Lowe candidly reveals true accounts of this particular niche of humanity, while simultaneously creating a moving snapshot of the world in which we live. Raised by Unicorns guides the reader through an empathetic journey that is nothing short of compelling and poignant. We’ve all heard the phrase “raised by wolves.” Now we have a window into the complex world of being Raised by Unicorns.
Reproductive Losses: Challenges to LGBTQ+ Family-Making
Although there are far more opportunities for LGBTQ people to become parents than there were before the 1990s, attention to the reproductive challenges LGBTQ families face has not kept pace.
Reproductive Losses considers LGBTQ people’s experiences with miscarriage, stillbirth, failed adoptions, infertility, and sterility. Drawing on Craven’s training as a feminist anthropologist and her experiences as a queer parent who has experienced loss, Reproductive Losses includes detailed stories drawn from over fifty interviews with LGBTQ people (including those who carried pregnancies, non-gestational and adoptive parents, and families from a broad range of racial/ethnic, socio-economic, and religious backgrounds) to consider how they experience loss, grief, and mourning. The book includes productive suggestions and personal narratives of resiliency, commemorative strategies, and communal support, while also acknowledging the adversity many LGBTQ people face as they attempt to form families and the heteronormativity of support resources for those who have experienced reproductive loss.
This is essential reading for scholars and professionals interested in LGBTQ health and family, and for individuals in LGBTQ communities who have experienced loss and those who support them.
Sexing the Body: Gender Politics and the Construction of Sexuality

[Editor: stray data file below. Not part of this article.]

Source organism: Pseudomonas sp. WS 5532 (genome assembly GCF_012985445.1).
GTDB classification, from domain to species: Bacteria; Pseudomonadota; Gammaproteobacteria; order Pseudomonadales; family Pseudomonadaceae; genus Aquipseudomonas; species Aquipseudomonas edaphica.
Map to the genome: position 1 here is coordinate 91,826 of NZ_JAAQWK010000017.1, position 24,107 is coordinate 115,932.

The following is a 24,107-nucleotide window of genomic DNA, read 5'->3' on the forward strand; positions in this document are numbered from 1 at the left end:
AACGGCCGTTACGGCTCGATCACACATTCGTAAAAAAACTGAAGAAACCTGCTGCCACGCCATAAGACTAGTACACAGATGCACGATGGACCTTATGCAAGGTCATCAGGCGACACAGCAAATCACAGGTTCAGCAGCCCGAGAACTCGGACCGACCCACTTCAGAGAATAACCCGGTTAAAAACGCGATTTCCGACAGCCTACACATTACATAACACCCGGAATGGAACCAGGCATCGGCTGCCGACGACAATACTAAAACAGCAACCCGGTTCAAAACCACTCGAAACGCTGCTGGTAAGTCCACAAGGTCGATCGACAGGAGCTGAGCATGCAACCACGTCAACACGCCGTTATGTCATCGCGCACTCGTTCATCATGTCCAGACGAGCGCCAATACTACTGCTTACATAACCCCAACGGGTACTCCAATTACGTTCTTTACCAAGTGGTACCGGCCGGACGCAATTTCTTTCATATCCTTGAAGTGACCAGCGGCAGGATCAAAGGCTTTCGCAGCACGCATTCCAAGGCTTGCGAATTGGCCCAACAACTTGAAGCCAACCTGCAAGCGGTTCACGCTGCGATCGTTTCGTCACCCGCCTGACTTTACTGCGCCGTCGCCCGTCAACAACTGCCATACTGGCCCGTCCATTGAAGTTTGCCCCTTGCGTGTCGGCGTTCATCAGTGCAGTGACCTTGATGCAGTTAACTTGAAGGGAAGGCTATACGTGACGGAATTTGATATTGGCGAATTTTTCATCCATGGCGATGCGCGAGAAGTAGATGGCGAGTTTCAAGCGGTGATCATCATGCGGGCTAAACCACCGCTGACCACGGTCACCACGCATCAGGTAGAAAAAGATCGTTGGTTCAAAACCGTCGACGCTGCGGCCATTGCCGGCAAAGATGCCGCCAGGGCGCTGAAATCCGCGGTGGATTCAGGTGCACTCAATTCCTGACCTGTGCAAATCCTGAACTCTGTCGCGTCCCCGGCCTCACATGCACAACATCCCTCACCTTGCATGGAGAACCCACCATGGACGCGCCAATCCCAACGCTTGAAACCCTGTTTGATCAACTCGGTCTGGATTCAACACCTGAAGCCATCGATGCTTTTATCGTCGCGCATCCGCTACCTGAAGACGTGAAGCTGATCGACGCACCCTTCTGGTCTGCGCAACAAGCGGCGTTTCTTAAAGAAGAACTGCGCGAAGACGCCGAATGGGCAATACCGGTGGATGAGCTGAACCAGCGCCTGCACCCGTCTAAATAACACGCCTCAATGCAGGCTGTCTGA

Why do some people prefer heterosexual love while others fancy the same sex? Is sexual identity biologically determined or a product of convention? In this brilliant and provocative book, the acclaimed author of Myths of Gender argues that even the most fundamental knowledge about sex is shaped by the culture in which scientific knowledge is produced. Drawing on astonishing real-life cases and a probing analysis of centuries of scientific research, Fausto-Sterling demonstrates how scientists have historically politicized the body. In lively and impassioned prose, she breaks down three key dualisms – sex/gender, nature/nurture, and real/constructed – and asserts that individuals born as mixtures of male and female exist as one of five natural human variants and, as such, should not be forced to compromise their differences to fit a flawed societal definition of normality.
She Looks Just Like You: A Memoir of (Nonbiological Lesbian) Motherhood
Amie Klempnauer Miller
After ten years of talking about having children, two years of trying (and failing) to conceive, and one shot of donor sperm for her partner, Amie Miller was about to become a mother. Or something like that. Over the next nine months, as her partner became the biological mom-to-be, Miller became . . . what? Mommy’s little helper? A faux dad? As a Midwestern, station wagon–driving, stay-at-home mom—and as a nonbiological lesbian mother—Miller both defines and defies the norm. Like new parents everywhere, she wrestled with the anxieties and challenges of first-time parenthood but experienced pregnancy and birth only vicariously. Part love story, part comedy, part quest, Miller’s candid and often humorous memoir is a much-needed cultural roadmap for becoming a parent, even when the usual categories do not fit.
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More Resources for LGBTQ+ Families
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Have an LGBTQ+ book you’d like to submit to our list?
If you know about an LGBTQ+ book that isn’t on our list, but should be—let us know! Use the form below to contact a staff member, and we’ll be in touch about next steps.